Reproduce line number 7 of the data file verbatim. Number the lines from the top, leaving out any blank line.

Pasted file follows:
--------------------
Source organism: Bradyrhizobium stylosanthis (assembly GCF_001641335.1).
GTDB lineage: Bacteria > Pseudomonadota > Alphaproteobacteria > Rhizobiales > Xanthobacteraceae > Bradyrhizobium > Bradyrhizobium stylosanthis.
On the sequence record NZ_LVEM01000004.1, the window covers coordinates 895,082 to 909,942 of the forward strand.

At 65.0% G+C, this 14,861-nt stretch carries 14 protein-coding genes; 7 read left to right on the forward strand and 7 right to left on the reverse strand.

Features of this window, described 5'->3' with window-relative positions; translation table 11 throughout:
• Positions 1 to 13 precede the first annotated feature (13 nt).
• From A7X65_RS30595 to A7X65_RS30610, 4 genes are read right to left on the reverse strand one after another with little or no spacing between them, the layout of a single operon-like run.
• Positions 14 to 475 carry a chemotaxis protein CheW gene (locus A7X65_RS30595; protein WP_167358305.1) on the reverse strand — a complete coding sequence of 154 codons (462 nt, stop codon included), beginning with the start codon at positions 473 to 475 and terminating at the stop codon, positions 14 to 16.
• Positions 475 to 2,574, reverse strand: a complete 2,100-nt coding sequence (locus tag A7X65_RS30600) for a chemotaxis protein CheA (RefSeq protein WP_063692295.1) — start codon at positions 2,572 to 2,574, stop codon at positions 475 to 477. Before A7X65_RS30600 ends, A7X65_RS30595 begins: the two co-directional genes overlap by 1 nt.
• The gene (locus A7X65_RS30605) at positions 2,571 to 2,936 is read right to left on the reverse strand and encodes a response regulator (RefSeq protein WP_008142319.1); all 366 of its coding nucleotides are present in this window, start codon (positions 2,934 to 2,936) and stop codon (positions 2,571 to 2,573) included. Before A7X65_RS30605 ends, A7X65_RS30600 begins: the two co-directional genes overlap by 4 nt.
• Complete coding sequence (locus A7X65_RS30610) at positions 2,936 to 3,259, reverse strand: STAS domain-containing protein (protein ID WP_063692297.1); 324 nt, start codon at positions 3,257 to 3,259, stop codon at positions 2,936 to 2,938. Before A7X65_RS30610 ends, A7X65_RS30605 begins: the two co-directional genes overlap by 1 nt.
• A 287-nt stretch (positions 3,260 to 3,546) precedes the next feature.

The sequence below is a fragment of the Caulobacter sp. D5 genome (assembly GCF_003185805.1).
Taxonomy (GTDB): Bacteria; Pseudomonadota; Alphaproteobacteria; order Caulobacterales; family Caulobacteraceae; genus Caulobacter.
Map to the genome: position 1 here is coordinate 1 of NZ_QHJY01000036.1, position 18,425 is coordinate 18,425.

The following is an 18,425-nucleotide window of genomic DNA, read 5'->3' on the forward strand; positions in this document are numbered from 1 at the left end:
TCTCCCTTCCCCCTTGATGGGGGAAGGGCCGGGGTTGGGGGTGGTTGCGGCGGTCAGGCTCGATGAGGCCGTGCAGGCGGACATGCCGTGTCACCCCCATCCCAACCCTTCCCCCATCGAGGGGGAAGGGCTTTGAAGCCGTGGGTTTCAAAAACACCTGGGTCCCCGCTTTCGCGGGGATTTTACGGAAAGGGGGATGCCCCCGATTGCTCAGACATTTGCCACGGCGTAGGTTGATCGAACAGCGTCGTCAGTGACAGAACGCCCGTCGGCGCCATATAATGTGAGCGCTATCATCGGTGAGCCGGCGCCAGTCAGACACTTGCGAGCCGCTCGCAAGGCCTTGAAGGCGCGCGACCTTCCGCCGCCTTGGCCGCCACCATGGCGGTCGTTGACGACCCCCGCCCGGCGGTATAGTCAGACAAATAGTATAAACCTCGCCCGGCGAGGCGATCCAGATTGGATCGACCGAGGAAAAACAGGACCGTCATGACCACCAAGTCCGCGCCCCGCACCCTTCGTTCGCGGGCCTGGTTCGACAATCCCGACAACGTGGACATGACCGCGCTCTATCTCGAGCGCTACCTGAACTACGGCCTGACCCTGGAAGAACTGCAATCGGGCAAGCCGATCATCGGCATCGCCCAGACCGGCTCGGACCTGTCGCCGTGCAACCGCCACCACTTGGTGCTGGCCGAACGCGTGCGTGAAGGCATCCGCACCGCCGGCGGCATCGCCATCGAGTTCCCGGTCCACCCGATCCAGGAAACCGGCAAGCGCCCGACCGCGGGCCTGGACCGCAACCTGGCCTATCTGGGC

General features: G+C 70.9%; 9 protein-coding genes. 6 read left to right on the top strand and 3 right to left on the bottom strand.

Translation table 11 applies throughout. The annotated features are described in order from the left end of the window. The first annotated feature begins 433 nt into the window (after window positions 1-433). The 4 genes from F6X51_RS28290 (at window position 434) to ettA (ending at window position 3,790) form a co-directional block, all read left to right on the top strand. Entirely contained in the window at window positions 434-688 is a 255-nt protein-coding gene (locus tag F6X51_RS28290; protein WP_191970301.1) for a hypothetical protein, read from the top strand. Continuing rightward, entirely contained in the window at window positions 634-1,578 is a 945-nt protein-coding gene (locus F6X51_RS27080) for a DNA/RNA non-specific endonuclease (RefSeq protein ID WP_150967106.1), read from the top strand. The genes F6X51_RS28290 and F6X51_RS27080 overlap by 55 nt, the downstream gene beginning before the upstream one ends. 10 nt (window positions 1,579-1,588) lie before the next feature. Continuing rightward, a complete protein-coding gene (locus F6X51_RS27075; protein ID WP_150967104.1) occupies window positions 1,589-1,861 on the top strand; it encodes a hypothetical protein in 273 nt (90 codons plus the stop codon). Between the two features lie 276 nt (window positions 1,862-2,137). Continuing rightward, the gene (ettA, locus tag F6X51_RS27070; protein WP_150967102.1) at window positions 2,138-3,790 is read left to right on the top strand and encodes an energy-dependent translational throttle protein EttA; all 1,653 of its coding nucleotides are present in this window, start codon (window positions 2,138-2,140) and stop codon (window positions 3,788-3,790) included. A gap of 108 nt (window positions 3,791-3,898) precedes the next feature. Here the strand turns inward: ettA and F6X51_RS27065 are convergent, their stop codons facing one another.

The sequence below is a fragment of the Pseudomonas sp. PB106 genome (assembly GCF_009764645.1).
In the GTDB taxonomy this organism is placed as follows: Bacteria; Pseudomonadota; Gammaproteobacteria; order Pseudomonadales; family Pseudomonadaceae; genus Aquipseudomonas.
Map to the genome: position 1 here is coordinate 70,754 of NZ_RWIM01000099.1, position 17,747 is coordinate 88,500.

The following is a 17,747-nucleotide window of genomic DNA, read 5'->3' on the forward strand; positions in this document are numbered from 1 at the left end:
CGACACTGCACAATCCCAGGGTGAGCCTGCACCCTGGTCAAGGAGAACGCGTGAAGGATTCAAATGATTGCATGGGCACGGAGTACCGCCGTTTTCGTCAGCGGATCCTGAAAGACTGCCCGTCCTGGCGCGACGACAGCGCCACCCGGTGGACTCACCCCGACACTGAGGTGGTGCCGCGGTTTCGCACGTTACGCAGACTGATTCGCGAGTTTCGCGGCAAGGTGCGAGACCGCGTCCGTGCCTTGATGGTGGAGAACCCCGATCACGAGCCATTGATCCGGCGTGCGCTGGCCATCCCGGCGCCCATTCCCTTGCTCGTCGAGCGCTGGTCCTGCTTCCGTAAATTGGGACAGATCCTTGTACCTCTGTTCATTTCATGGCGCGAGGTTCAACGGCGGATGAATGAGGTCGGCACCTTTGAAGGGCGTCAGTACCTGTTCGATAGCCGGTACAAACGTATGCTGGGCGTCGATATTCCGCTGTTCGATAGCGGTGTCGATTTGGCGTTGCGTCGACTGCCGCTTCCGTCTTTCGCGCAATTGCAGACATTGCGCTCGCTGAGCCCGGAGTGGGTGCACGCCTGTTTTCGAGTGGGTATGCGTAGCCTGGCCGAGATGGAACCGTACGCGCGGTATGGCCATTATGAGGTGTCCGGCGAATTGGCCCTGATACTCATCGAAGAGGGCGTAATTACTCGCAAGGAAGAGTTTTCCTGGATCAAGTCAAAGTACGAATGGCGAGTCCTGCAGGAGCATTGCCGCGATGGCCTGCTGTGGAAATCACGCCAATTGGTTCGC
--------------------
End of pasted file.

• From A7X65_RS30595 to A7X65_RS30610, 4 genes are read right to left on the reverse strand one after another with little or no spacing between them, the layout of a single operon-like run.